For centuries, herbalists have recommended bitter herbs for a wide variety of ailments. In fact, willow bark — a natural source of aspirin — is an extremely bitter herb before it was synthesized.
A new study from the University of Missouri was published in the January 2017 issue of Plant Foods Human Nutrition. It looked at ways to reduce the bitterness of neem. The goal, of course, was to make it easier to drink neem tea while not changing the compounds that make it so effective.
Once again, the science is very complicated, but the results were clear. Using “adsorbants” to de-bitterize neem tea reduced the compounds believed to make it an effective medicinal herb. One extraction process, for instance, completely removed quercetin from neem tea. Quercetin, of course, is a neem compound that is an important flavonol and antioxidant credited with many benefits.
The de-bittering also led to a loss of sesquiterpenes, ketones and acids in the neem tea. These bio-active compounds also are associated with neem’s multiple medicinal qualities. (Scientists, however, have just begun to discover which compound has what effective.)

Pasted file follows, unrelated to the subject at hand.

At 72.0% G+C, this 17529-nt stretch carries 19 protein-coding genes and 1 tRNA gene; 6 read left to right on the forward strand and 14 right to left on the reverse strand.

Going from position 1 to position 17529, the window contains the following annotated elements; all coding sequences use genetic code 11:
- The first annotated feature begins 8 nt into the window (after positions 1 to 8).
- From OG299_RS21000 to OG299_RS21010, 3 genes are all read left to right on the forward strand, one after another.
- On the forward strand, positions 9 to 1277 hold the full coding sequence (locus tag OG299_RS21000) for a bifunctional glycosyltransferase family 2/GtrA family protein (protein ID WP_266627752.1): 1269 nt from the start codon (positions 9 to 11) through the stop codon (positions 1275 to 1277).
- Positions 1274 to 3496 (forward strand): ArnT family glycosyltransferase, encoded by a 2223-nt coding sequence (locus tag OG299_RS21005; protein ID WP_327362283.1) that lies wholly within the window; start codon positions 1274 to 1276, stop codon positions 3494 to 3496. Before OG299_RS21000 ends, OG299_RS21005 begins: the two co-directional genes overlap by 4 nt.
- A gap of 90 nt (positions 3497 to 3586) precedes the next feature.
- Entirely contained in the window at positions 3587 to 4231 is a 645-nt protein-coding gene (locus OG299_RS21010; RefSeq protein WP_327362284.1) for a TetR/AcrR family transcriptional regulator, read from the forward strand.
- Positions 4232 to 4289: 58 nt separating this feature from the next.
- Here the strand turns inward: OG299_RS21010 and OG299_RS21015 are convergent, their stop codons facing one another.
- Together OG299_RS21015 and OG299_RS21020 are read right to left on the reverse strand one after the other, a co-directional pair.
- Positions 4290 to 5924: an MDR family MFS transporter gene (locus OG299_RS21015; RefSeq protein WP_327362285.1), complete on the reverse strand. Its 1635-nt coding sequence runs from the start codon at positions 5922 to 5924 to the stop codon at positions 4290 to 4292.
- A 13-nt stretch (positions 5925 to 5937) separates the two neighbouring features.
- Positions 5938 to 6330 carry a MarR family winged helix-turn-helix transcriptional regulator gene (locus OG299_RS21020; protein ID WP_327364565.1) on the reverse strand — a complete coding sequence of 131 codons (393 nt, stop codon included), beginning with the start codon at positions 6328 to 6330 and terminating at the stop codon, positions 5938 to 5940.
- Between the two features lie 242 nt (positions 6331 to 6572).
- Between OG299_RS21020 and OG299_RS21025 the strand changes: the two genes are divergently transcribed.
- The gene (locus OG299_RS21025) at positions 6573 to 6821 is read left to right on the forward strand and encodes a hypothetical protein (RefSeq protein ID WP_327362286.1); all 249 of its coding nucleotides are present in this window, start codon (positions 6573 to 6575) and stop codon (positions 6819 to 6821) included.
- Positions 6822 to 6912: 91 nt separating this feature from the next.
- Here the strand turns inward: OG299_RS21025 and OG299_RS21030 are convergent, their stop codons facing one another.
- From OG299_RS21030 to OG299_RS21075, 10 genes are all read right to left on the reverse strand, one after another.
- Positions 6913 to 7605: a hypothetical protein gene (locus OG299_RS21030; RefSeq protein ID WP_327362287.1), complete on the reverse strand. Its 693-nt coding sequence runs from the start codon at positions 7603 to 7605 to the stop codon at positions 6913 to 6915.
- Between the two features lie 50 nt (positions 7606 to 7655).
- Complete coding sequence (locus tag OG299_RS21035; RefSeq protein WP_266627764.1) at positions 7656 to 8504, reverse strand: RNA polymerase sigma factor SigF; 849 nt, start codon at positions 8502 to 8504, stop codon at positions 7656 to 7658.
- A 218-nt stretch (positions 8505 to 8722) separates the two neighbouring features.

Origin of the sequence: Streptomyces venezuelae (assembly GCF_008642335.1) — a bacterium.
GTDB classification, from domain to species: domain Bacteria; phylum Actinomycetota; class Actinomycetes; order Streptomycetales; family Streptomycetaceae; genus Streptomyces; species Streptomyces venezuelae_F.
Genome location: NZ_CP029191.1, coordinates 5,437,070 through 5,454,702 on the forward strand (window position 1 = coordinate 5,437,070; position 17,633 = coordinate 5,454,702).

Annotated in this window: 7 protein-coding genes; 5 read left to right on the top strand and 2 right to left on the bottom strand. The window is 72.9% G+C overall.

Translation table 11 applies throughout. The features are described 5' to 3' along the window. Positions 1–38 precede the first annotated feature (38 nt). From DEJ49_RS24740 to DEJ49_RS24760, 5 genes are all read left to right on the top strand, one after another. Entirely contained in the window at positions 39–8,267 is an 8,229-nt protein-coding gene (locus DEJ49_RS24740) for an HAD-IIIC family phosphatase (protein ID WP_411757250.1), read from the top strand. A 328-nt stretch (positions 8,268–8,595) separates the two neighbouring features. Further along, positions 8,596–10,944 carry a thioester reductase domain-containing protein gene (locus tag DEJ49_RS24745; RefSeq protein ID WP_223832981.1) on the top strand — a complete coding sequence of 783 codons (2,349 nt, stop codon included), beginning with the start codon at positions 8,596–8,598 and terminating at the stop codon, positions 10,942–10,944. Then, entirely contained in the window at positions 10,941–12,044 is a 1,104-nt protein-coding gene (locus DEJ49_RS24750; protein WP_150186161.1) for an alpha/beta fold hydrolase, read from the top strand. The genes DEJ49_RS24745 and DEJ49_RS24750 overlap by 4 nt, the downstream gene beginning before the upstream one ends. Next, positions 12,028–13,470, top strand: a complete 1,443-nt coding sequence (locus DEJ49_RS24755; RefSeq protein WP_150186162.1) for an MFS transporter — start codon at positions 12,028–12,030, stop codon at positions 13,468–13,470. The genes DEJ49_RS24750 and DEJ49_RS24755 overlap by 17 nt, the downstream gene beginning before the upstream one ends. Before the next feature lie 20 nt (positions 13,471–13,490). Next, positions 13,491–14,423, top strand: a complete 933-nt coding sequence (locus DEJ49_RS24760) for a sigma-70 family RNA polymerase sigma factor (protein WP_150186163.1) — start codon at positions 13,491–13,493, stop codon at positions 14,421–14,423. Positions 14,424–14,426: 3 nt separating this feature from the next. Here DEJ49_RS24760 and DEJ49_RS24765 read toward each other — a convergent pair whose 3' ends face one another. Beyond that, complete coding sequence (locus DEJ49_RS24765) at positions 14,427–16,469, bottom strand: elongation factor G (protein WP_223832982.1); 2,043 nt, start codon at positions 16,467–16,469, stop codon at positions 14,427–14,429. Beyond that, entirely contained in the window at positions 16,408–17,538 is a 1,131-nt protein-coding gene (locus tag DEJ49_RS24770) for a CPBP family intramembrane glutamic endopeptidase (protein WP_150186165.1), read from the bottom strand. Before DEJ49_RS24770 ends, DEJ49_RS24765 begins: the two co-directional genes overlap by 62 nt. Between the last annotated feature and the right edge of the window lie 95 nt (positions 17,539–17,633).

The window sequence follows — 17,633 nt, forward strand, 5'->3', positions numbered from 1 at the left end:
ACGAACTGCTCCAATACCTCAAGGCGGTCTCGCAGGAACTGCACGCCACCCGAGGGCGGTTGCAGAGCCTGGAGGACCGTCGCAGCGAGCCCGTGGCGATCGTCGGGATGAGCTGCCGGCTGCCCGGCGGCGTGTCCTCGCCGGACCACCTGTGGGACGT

Many people – particularly those with joint or tummy issues – actually like to learn to like the taste of neem. That’s usually because it has such a significant impact on the way they feel, generally within a matter of days
For others, though, the answer is easy – neem supplements. Naturally, we think our Six-Way Neem Capsules – made with supercritical and hydrophobic extracts of neem as well as raw materials – are the best choice. We do carry three different neem capsules – plus raw materials – so you can select which product is best for you. Learn more at Which Neem Supplement is Best for Me?
IMPORTANT NOTE: This research is presented for educational purposes only. Neem Tree Farms does not sell products which are intended to diagnose, treat, prevent or cure any disease.